Drugmakers face direct-to-consumer ad ban

A new bill being considered by Congress would ban pharmaceutical companies from advertising new drugs for two years after they hit the market. Legislators have said they want to make sure drugs are safe before the pharmas begin aggressive marketing. Senators Ted Kennedy (D-MA) and Michael Enzi (R-WY) began working on the measure in 2004 after the Vioxx debacle. The new bill would expand the FDA's powers over drug launches, including a provision allowing it to impose the new ban. Pharmas would scream bloody murder if they're forced to stop direct-to-consumer ads for launches, as they've had a lot of success with promoting drugs in television, print and Internet advertising. They spent nearly $5 billion on direct-to-consumer advertising during 2006 alone, according to Nielsen Medical Research. Meanwhile, in an attempt to stave off such regulations, drug company trade group Pharmaceutical Research and Manufacturers of America has issued voluntary guidelines members can follow when promoting drugs. Also, drugmakers like Pfizer and Bristol-Myers Squibb have decided to stop advertising drugs for up to 12 months after they're launched.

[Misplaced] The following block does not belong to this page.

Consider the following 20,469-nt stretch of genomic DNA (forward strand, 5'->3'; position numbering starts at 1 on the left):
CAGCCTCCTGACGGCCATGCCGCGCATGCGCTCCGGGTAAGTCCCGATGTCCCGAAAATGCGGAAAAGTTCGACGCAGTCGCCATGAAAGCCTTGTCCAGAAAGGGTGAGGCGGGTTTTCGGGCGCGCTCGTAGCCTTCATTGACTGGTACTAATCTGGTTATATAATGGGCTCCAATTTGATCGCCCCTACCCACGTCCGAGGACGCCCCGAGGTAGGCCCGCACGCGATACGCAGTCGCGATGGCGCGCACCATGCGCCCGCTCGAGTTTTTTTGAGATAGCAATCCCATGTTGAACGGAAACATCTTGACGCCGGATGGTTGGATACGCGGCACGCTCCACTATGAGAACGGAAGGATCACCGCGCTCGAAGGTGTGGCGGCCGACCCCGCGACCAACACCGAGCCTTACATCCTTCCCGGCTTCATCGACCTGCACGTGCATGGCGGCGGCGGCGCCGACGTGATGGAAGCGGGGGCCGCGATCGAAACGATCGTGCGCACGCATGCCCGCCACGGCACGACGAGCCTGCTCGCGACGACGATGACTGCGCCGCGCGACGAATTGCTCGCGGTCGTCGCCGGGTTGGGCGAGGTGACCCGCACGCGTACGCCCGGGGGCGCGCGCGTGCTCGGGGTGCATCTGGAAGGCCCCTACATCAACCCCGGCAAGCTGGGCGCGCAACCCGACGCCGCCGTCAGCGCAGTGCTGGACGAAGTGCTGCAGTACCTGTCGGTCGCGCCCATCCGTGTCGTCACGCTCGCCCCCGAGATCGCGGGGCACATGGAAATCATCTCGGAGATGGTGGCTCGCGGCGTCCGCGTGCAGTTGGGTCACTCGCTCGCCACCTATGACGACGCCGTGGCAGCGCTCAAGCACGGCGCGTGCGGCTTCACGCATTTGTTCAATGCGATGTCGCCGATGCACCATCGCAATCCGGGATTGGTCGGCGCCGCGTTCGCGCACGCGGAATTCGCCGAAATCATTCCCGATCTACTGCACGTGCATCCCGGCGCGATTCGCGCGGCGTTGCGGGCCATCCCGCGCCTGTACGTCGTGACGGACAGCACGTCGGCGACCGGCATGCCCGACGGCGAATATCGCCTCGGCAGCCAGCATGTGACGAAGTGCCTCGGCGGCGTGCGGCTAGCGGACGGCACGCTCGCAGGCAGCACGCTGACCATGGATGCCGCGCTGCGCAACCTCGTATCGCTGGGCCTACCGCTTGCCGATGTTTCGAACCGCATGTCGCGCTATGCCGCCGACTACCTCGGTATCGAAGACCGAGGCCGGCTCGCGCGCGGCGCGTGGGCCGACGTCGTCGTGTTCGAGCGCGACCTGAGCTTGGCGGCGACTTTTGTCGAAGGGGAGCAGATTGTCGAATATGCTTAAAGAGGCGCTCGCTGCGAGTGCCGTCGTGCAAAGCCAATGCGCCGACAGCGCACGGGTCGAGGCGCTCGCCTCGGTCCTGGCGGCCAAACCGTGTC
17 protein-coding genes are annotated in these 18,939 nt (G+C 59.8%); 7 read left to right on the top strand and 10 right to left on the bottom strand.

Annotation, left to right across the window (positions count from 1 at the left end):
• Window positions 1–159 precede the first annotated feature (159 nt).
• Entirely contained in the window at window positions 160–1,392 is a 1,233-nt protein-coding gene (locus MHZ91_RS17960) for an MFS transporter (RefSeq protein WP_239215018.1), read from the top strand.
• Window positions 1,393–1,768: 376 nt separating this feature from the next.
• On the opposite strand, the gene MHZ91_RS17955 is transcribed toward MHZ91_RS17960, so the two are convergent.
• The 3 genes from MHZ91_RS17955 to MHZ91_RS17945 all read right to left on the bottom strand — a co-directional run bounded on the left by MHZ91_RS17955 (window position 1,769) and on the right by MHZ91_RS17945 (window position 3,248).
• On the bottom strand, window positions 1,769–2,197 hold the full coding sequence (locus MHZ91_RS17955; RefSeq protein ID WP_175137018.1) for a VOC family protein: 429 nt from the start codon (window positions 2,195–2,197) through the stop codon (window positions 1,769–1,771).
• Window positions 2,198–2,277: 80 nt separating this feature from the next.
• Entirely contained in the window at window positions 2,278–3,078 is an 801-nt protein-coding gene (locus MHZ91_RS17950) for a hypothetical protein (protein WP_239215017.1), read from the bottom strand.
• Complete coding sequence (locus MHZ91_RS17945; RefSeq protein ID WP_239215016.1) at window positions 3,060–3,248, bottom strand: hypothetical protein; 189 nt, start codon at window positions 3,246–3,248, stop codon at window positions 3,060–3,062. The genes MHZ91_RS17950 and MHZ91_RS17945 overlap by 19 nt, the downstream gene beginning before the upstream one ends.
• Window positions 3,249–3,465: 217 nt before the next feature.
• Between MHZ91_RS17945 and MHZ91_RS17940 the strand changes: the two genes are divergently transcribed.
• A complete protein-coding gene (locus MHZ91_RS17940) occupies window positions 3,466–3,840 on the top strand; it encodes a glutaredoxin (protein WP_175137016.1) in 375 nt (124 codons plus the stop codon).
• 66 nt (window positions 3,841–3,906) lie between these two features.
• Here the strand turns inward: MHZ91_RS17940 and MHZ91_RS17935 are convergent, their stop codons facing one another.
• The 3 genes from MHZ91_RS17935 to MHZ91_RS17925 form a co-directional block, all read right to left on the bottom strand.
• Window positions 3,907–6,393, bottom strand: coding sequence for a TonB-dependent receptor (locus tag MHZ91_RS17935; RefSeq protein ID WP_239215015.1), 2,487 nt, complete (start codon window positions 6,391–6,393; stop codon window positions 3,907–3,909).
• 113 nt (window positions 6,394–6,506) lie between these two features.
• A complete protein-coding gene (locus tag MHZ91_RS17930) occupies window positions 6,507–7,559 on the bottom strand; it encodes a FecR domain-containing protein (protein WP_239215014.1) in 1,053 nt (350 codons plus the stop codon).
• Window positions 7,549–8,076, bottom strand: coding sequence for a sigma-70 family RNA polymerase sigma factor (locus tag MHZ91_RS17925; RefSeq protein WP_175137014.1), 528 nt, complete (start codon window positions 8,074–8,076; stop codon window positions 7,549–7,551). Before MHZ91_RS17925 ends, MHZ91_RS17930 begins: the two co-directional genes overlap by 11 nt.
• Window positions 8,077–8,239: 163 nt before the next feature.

To learn more about the proposed regs:
- read this article from The Wall Street Journal (sub. req.)

ALSO: Many consumers believe that direct-to-consumer pharma advertising influences their behavior. Release